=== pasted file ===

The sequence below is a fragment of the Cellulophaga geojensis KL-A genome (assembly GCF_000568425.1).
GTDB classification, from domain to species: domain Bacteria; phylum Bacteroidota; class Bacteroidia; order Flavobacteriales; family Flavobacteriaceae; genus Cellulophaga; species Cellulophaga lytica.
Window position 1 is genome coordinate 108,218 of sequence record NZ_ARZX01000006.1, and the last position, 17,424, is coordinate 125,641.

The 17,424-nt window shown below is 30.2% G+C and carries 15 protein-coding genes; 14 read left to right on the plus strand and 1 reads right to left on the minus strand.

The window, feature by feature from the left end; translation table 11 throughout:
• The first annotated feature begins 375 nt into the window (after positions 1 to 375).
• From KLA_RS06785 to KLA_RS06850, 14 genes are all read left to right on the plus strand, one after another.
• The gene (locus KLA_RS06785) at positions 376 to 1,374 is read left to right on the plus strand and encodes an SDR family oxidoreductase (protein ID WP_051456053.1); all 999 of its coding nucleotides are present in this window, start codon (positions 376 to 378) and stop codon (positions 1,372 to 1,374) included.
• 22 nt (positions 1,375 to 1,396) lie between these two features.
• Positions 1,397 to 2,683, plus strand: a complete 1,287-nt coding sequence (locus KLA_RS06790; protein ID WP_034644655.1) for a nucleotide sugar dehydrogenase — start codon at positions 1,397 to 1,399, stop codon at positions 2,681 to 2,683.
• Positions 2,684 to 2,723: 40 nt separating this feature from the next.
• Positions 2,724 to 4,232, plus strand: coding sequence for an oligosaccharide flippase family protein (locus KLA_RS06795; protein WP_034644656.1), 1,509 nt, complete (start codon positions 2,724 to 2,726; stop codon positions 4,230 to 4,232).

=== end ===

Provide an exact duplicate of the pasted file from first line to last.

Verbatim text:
The sequence below is a fragment of the Cellulophaga geojensis KL-A genome (assembly GCF_000568425.1).
GTDB classification, from domain to species: domain Bacteria; phylum Bacteroidota; class Bacteroidia; order Flavobacteriales; family Flavobacteriaceae; genus Cellulophaga; species Cellulophaga lytica.
Window position 1 is genome coordinate 108,218 of sequence record NZ_ARZX01000006.1, and the last position, 17,424, is coordinate 125,641.

The 17,424-nt window shown below is 30.2% G+C and carries 15 protein-coding genes; 14 read left to right on the plus strand and 1 reads right to left on the minus strand.

The window, feature by feature from the left end; translation table 11 throughout:
• The first annotated feature begins 375 nt into the window (after positions 1 to 375).
• From KLA_RS06785 to KLA_RS06850, 14 genes are all read left to right on the plus strand, one after another.
• The gene (locus KLA_RS06785) at positions 376 to 1,374 is read left to right on the plus strand and encodes an SDR family oxidoreductase (protein ID WP_051456053.1); all 999 of its coding nucleotides are present in this window, start codon (positions 376 to 378) and stop codon (positions 1,372 to 1,374) included.
• 22 nt (positions 1,375 to 1,396) lie between these two features.
• Positions 1,397 to 2,683, plus strand: a complete 1,287-nt coding sequence (locus KLA_RS06790; protein ID WP_034644655.1) for a nucleotide sugar dehydrogenase — start codon at positions 1,397 to 1,399, stop codon at positions 2,681 to 2,683.
• Positions 2,684 to 2,723: 40 nt separating this feature from the next.
• Positions 2,724 to 4,232, plus strand: coding sequence for an oligosaccharide flippase family protein (locus KLA_RS06795; protein WP_034644656.1), 1,509 nt, complete (start codon positions 2,724 to 2,726; stop codon positions 4,230 to 4,232).